I do have equally opinionated, rambling answers on other related aspects of "the HiFi experience" covering slightly different topics & angles on similar themes. Have a look if you like…
Is there deliberate marketing that tries to persuade people to prefer vinyl records over CDs?
Standard vinyl vs Audiophile/Weighted vinyl - What's the difference?
If possible, how could mastering engineers allow for stereo bass on vinyl?

…and, btw, my background is as an audio engineer of 40 years' experience, originally in the 'music biz' itself, now retired.

  • All of this, plus a reference to your experience, and yet no mention of SACD? C'mon, man! :-) Dec 5, 2022 at 14:08
  • @JohnnyBones - hehe, yup. I missed out DSD, XRCD HDCD… & MiniDisc as well ;) Formats best forgotten - though they did lead to some of the first double-blind listening tests proving that most people can't tell the difference. [I love how the first serious CD vs SACD tests actually achieved less than 50% success rate - worse than just guessing or flipping a coin ;)) The companies were so busy trying to sell their entire back catalogue yet again that they completely missed the 'interwebz'.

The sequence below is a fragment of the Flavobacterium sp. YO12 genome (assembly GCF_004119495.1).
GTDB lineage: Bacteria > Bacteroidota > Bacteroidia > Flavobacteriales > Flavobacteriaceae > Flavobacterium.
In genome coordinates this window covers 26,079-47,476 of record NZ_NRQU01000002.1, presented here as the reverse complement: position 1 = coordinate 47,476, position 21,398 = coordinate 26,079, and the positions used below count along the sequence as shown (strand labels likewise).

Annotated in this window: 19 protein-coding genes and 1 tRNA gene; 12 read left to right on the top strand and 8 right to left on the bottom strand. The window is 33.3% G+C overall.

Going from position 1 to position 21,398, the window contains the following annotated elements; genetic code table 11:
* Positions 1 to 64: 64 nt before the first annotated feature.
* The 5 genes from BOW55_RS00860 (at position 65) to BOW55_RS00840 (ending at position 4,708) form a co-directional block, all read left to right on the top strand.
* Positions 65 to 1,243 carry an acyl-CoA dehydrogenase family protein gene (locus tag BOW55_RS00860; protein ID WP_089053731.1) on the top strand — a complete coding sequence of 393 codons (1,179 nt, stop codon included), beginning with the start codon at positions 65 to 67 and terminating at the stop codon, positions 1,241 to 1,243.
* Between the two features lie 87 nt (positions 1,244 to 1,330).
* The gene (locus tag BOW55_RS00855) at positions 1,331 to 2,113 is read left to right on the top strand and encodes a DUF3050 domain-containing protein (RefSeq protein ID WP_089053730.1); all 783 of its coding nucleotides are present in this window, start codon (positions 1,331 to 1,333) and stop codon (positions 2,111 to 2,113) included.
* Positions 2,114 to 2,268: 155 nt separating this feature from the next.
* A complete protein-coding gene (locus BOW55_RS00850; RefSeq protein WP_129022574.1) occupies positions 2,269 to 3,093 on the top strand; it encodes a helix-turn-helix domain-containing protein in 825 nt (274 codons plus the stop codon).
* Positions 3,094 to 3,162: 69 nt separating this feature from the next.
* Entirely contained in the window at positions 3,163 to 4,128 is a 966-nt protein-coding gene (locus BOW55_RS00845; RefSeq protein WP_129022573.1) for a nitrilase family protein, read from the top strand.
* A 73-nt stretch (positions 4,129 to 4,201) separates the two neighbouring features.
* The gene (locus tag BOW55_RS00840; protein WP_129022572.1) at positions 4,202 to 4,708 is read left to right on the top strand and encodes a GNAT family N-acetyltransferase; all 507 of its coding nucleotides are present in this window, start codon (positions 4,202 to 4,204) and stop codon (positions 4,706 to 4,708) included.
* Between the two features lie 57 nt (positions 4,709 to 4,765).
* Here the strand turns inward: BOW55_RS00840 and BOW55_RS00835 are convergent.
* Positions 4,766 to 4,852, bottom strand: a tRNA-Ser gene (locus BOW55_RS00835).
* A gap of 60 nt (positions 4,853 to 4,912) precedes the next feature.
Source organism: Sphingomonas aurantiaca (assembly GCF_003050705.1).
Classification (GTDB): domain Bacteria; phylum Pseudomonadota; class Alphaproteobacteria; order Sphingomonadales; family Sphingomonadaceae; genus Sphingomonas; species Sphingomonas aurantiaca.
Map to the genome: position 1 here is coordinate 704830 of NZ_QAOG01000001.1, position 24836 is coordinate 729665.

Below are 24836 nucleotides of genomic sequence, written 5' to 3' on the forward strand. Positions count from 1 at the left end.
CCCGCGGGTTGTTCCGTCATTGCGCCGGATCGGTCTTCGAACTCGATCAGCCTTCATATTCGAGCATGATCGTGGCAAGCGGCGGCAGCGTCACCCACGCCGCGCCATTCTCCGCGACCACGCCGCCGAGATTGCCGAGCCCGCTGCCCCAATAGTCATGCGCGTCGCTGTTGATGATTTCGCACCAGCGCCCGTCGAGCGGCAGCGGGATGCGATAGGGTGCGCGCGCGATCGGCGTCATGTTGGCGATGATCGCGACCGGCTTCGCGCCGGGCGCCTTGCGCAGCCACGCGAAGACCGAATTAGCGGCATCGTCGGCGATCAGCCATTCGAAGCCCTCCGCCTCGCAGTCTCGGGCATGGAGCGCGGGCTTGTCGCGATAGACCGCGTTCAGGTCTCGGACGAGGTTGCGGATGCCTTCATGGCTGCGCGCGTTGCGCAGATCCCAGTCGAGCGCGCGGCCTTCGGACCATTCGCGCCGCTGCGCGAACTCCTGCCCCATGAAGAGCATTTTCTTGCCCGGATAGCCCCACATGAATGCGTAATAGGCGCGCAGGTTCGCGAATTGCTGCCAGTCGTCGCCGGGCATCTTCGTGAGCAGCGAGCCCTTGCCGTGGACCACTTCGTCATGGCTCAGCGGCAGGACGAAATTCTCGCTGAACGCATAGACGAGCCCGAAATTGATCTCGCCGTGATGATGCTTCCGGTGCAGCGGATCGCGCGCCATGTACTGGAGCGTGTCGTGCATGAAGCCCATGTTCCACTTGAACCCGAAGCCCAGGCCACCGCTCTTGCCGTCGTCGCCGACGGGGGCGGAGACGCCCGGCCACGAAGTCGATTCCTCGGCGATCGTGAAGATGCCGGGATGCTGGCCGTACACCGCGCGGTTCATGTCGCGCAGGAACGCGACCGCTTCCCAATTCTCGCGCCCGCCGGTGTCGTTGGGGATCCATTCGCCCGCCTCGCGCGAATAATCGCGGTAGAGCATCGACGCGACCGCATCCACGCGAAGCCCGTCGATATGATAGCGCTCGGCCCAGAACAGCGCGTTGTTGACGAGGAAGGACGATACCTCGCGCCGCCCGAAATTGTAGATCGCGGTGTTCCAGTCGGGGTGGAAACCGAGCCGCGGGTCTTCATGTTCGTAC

– Tetsujin
    Dec 5, 2022 at 17:02
  • I asked musicfans.stackexchange.com/questions/13007/… after reading this.
    – jrw32982
    Dec 8, 2022 at 18:23
  • 1
    @jrw32982 - can't help you there, I'm afraid. I don't have flacs to start from usually & for everything else I just have iTunes set to downsample everything to 128k aac for portable devices. I can't tell the difference in the car, so it's never been important. I use Max or XLD outside of iTunes for quick conversions from various formats from the interwebz.
    – Tetsujin
    Dec 8, 2022 at 18:28
  • my understanding is that there is some treble bias and call it "jpeg-like issues" with mp3 as well, something bitrate alone cannot totally remedy(?). I (think) I have both mp3 and purpose-mastered flac of My Bloody Valentine Loveless and (think) that their particular brand of noise can highlight some of these encoding issues. I suspect some of that could also be down to moire-like sample issues. Comment is more a question I guess.
    – Yorik
    Dec 8, 2022 at 19:53